Taking pleasure from another person's misfortune.

It's right up there on the word-a-day calendar for German terms with interesting meanings and connotations.

Kummerspeck is the German word to describe the weight a person gains while moping around eating ice cream in front of the telly after a relationship breakup. Fremdschamen is the agony of watching a show like The Office and cringing in empathetic embarassment.


Schadenfreude is not an admirable feeling. It is regularly experienced from a position of power or privilege. Schadenfreude is elitist.

And shamefully, I'll admit, I've been feeling it quite a bit.

When British Prime Minister Theresa May triggered Article 50 and launched the Brexit negotiations, I was bemused to come across an interview with a pro-Brexit voter who'd since changed his mind about withdrawing from the EU.

I don't know if this guy was one of the many thousands or tens-of-thousands of poorly informed Brits to google: "What happens if we leave the EU?" on the morning after the vote, but he was dismayed to see Brexit inject new energy into the Scottish independence campaign.

Scotland voters overwhelmingly support staying in the EU, but the schadenfreude in me wants to see the Scots achieve independence and raise a finger to the south.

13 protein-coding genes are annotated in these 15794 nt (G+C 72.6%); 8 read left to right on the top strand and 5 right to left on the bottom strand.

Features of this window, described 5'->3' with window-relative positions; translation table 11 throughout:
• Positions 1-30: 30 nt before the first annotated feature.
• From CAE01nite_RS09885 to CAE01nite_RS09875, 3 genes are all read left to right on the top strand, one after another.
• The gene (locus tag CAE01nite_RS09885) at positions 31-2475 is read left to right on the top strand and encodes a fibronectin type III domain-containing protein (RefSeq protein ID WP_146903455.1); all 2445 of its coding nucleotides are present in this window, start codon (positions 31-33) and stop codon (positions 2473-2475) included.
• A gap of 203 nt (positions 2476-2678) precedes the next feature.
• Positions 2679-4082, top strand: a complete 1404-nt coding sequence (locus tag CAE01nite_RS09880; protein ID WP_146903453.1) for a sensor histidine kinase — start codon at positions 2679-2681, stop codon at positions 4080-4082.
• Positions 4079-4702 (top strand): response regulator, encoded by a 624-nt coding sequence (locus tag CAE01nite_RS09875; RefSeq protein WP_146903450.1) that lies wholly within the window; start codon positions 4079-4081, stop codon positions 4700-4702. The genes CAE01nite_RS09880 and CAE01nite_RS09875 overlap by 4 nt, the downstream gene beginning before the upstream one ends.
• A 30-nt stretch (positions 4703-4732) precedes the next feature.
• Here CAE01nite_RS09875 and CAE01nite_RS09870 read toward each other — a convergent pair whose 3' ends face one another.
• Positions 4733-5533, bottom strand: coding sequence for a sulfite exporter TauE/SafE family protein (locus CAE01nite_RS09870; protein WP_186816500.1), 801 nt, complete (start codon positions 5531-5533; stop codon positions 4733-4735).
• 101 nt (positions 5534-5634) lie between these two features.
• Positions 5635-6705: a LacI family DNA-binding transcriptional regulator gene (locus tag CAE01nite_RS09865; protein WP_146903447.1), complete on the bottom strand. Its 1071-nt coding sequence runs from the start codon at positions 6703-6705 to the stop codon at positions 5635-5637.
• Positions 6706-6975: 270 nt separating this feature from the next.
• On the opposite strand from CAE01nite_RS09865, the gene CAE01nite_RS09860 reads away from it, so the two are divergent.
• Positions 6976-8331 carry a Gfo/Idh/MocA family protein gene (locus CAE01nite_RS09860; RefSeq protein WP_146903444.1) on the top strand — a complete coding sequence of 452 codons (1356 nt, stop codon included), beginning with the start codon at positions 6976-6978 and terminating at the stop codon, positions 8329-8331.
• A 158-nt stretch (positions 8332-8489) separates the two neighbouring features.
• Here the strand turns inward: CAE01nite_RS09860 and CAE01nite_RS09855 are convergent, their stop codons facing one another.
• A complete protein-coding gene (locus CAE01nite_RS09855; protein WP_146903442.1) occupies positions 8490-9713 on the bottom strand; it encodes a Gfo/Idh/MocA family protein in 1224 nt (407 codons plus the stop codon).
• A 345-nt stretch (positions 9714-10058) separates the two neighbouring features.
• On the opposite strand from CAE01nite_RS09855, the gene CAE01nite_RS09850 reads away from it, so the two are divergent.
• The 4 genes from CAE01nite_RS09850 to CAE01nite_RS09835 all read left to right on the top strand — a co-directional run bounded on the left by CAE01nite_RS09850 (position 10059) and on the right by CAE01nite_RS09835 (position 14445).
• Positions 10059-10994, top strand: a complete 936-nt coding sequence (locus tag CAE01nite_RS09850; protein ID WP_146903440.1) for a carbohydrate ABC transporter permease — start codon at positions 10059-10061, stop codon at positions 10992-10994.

Similarly, if more extremely, I'm bemused by growing discontent amid Donald Trump's supporters.

The president's approval ratings languish at historic lows. His attempt at healthcare reform - repeal and replace! - ended in humiliation.

And I've been contemptibly tickled by the story of a Trump supporter in Indiana who came to regret voting for the president after her Mexican-born husband was earmarked for deportation.


Somehow, for all the campaign tough talk on illegal immigration, this woman didn't appreciate Trump's anti-Mexican promises would extend to her husband.

He runs a business, pays taxes, and has lived in the US for 19 years. The woman regrets her vote and thought Trump would only deport the bad guys.

Again, I'm not proud of enjoying these people's misfortunes. Except, I've realised it isn't schadenfreude.

Schadenfreude is the pleasure of watching people suffer bad luck. Trump and Brexit weren't luck. They resulted from democracy.

For me, it's still the race thing. For all the economic marginalisation and arguments over healthcare, so many who supported Brexit and Trump did so by condoning racial hate. I sympathise with voters in the US and UK who opposed The Don and Brexit, but the voters who supported the movements have set their own fate.

After all, when you point one finger, there are three pointing back. They had plenty of information. They had choice. They'll reap what they have sown.

• Jack Tame is on NewstalkZB Saturdays, 9am-noon